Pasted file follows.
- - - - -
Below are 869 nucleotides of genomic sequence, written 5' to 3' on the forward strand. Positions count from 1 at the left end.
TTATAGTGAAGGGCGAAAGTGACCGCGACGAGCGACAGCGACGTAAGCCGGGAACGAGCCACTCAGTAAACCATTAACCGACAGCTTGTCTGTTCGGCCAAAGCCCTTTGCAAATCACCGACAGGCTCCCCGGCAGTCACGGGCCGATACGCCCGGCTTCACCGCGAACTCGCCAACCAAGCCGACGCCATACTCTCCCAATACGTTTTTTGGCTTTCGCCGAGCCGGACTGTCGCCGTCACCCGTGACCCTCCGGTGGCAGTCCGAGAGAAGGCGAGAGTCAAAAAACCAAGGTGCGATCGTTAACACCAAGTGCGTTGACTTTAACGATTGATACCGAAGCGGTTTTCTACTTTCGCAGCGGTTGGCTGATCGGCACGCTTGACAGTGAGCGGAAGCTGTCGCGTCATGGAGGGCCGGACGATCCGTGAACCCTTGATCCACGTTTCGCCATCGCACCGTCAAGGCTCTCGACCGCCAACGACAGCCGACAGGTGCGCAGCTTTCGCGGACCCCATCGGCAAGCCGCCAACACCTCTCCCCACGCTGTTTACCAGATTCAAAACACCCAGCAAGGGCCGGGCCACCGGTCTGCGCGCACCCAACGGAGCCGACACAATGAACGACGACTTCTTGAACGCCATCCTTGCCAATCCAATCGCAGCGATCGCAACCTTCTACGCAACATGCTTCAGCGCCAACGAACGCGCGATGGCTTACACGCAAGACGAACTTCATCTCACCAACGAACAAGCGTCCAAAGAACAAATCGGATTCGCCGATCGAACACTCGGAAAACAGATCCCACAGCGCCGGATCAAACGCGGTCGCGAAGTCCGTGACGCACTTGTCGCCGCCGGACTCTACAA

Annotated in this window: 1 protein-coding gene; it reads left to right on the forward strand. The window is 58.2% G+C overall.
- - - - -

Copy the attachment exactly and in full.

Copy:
Below are 869 nucleotides of genomic sequence, written 5' to 3' on the forward strand. Positions count from 1 at the left end.
TTATAGTGAAGGGCGAAAGTGACCGCGACGAGCGACAGCGACGTAAGCCGGGAACGAGCCACTCAGTAAACCATTAACCGACAGCTTGTCTGTTCGGCCAAAGCCCTTTGCAAATCACCGACAGGCTCCCCGGCAGTCACGGGCCGATACGCCCGGCTTCACCGCGAACTCGCCAACCAAGCCGACGCCATACTCTCCCAATACGTTTTTTGGCTTTCGCCGAGCCGGACTGTCGCCGTCACCCGTGACCCTCCGGTGGCAGTCCGAGAGAAGGCGAGAGTCAAAAAACCAAGGTGCGATCGTTAACACCAAGTGCGTTGACTTTAACGATTGATACCGAAGCGGTTTTCTACTTTCGCAGCGGTTGGCTGATCGGCACGCTTGACAGTGAGCGGAAGCTGTCGCGTCATGGAGGGCCGGACGATCCGTGAACCCTTGATCCACGTTTCGCCATCGCACCGTCAAGGCTCTCGACCGCCAACGACAGCCGACAGGTGCGCAGCTTTCGCGGACCCCATCGGCAAGCCGCCAACACCTCTCCCCACGCTGTTTACCAGATTCAAAACACCCAGCAAGGGCCGGGCCACCGGTCTGCGCGCACCCAACGGAGCCGACACAATGAACGACGACTTCTTGAACGCCATCCTTGCCAATCCAATCGCAGCGATCGCAACCTTCTACGCAACATGCTTCAGCGCCAACGAACGCGCGATGGCTTACACGCAAGACGAACTTCATCTCACCAACGAACAAGCGTCCAAAGAACAAATCGGATTCGCCGATCGAACACTCGGAAAACAGATCCCACAGCGCCGGATCAAACGCGGTCGCGAAGTCCGTGACGCACTTGTCGCCGCCGGACTCTACAA

Annotated in this window: 1 protein-coding gene; it reads left to right on the forward strand. The window is 58.2% G+C overall.